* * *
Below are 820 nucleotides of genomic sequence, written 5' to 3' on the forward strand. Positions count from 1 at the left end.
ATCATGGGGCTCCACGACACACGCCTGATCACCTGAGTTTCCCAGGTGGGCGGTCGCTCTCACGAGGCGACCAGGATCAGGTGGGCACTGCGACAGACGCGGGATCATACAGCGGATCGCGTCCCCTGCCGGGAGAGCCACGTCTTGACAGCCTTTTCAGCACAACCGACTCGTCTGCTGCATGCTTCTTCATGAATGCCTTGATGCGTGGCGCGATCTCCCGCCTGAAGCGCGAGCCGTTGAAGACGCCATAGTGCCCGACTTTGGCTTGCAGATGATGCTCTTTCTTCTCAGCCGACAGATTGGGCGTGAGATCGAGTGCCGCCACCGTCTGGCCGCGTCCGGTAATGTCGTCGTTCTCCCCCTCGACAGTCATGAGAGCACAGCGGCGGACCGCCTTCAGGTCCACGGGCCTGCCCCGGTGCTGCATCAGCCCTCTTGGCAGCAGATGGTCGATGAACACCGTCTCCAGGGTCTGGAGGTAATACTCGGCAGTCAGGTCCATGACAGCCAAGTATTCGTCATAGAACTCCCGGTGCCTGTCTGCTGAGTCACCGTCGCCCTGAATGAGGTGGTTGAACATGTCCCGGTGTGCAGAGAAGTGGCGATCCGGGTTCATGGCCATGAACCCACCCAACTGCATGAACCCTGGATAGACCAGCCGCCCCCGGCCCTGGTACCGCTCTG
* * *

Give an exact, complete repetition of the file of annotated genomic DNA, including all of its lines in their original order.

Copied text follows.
Below are 820 nucleotides of genomic sequence, written 5' to 3' on the forward strand. Positions count from 1 at the left end.
ATCATGGGGCTCCACGACACACGCCTGATCACCTGAGTTTCCCAGGTGGGCGGTCGCTCTCACGAGGCGACCAGGATCAGGTGGGCACTGCGACAGACGCGGGATCATACAGCGGATCGCGTCCCCTGCCGGGAGAGCCACGTCTTGACAGCCTTTTCAGCACAACCGACTCGTCTGCTGCATGCTTCTTCATGAATGCCTTGATGCGTGGCGCGATCTCCCGCCTGAAGCGCGAGCCGTTGAAGACGCCATAGTGCCCGACTTTGGCTTGCAGATGATGCTCTTTCTTCTCAGCCGACAGATTGGGCGTGAGATCGAGTGCCGCCACCGTCTGGCCGCGTCCGGTAATGTCGTCGTTCTCCCCCTCGACAGTCATGAGAGCACAGCGGCGGACCGCCTTCAGGTCCACGGGCCTGCCCCGGTGCTGCATCAGCCCTCTTGGCAGCAGATGGTCGATGAACACCGTCTCCAGGGTCTGGAGGTAATACTCGGCAGTCAGGTCCATGACAGCCAAGTATTCGTCATAGAACTCCCGGTGCCTGTCTGCTGAGTCACCGTCGCCCTGAATGAGGTGGTTGAACATGTCCCGGTGTGCAGAGAAGTGGCGATCCGGGTTCATGGCCATGAACCCACCCAACTGCATGAACCCTGGATAGACCAGCCGCCCCCGGCCCTGGTACCGCTCTG